Impact of Bed Provision and Enhanced Sleep Health Education on Sleep in Socioeconomically Disadvantaged Children

2019 Community Sleep Health and Public Awareness Grant

Jodi Mindell, PhD and Ariel Williamson, PhD
Saint Joseph’s University and Children’s Hospital of Philadelphia

Key Project Outcomes

This project evaluated the feasibility, acceptability, and child sleep outcomes of enhanced, telephone-based sleep health education delivered by trained staff from the Beds for Kids program, which provides beds, bedding, and written sleep health education to children living at or below 100% of the US poverty line and without an individual bed to sleep in. We randomly assigned 80 families (child mean age 10 years, 55% girls, 71% African American/Black; 89% mothers, 67% African American/Black, 57% high school education or less) to the standard Beds for Kids program (41 families) or to Beds for Kids enhanced with staff-delivered child sleep health education (39 families). Thus far, study results indicate strong feasibility, with 86% of intervention families completing 100% (2 of 2) of the intervention sessions. Caregivers also reported that the sleep health education sessions were highly acceptable, with >81% agreeing or strongly agreeing that they liked the intervention strategies, that the strategies were likely to result in permanent sleep change, and that they would use the strategies in the future. Our next steps are to assess the impacts of the Beds for Kids program + enhanced sleep health education versus the standard Beds for Kids program on caregiver-reported and child-reported child sleep.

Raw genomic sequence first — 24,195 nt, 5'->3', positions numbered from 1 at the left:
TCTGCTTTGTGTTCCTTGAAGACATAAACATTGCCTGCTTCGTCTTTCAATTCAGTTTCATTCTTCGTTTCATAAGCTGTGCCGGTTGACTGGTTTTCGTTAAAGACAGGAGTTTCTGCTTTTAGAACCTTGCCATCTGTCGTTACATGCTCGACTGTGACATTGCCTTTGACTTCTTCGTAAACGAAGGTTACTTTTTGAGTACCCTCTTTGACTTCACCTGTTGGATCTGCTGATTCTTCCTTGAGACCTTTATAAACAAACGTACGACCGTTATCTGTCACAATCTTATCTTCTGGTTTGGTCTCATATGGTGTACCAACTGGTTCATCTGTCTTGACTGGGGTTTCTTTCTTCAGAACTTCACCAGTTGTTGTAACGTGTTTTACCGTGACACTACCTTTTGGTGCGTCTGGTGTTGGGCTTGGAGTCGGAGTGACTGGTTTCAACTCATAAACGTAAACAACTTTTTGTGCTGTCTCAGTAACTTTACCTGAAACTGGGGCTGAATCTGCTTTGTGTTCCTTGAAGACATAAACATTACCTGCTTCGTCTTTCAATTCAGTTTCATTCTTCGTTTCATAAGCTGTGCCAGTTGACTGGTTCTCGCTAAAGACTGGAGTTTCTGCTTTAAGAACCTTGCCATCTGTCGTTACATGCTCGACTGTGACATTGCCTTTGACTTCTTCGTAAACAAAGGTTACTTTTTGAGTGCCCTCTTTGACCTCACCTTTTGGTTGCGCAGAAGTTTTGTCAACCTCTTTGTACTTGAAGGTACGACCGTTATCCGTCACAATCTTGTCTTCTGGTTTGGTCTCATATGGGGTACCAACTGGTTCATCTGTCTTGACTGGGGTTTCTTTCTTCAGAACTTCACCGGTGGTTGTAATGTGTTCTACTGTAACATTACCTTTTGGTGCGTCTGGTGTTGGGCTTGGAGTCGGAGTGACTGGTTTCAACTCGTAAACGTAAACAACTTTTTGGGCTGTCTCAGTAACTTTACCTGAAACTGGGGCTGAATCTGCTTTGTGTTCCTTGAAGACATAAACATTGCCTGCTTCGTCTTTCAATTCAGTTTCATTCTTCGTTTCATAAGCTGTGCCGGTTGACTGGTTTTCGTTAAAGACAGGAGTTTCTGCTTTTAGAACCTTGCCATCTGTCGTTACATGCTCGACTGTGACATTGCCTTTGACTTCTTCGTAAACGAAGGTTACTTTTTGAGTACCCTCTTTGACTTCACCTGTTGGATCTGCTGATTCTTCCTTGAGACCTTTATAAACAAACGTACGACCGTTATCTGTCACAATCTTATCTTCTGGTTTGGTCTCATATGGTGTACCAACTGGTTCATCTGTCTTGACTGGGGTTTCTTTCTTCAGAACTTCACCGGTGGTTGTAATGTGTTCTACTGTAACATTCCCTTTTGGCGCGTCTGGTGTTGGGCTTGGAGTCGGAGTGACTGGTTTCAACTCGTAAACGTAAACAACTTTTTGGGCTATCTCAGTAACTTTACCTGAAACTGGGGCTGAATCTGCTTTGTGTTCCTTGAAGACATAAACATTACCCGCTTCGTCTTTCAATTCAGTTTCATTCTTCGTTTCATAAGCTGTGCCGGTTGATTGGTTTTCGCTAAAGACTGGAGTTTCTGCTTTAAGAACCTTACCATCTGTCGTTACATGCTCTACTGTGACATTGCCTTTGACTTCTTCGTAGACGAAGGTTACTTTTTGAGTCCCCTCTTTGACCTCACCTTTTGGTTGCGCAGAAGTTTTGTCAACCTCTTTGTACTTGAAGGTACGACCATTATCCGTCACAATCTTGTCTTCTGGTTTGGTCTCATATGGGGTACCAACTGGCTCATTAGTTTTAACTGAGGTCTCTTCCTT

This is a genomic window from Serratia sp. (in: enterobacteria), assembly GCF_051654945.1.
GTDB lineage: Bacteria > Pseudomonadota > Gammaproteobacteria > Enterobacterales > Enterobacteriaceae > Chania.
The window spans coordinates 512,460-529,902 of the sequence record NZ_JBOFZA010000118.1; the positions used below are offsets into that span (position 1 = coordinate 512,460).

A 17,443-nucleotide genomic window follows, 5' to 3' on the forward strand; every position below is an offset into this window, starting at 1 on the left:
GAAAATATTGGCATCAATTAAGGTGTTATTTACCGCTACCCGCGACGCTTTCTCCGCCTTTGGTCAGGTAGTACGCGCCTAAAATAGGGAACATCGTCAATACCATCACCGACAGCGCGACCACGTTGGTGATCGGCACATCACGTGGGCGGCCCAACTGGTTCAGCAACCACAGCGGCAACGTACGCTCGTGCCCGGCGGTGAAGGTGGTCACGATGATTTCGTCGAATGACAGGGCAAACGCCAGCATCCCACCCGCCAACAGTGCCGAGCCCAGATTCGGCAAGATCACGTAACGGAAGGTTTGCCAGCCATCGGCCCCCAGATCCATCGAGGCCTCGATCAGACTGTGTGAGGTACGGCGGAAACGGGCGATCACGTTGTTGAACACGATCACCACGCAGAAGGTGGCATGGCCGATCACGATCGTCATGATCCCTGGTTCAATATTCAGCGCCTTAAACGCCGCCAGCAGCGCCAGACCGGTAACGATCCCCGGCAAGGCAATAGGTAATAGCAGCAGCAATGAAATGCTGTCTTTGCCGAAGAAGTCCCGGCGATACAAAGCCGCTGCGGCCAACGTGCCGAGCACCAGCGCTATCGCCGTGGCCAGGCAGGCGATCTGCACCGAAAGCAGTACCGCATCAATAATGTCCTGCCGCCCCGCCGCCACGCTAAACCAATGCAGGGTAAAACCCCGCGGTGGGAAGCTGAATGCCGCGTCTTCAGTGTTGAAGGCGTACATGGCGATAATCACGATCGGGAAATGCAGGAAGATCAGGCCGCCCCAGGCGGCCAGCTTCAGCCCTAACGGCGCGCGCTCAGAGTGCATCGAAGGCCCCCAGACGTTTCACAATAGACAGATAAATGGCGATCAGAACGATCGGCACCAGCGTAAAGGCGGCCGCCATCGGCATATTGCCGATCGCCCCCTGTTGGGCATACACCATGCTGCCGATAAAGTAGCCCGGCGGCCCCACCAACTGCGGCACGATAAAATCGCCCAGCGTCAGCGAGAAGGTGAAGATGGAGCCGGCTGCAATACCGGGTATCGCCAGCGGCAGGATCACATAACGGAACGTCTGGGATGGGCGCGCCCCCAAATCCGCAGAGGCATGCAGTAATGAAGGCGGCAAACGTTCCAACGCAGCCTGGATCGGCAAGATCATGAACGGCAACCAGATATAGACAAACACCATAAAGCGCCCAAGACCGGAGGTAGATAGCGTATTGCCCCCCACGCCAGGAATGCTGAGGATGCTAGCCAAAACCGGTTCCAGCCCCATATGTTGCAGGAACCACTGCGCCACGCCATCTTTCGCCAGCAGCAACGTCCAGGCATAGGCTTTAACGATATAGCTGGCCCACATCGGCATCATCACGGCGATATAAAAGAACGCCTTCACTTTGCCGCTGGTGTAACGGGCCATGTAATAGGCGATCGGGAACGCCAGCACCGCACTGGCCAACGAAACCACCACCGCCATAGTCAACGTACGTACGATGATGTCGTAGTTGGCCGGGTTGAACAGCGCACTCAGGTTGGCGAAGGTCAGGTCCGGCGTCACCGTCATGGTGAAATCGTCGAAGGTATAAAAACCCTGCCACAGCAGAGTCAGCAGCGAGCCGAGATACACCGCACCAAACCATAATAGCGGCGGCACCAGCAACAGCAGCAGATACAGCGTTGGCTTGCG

Sleep in children in need of a bed and living in poverty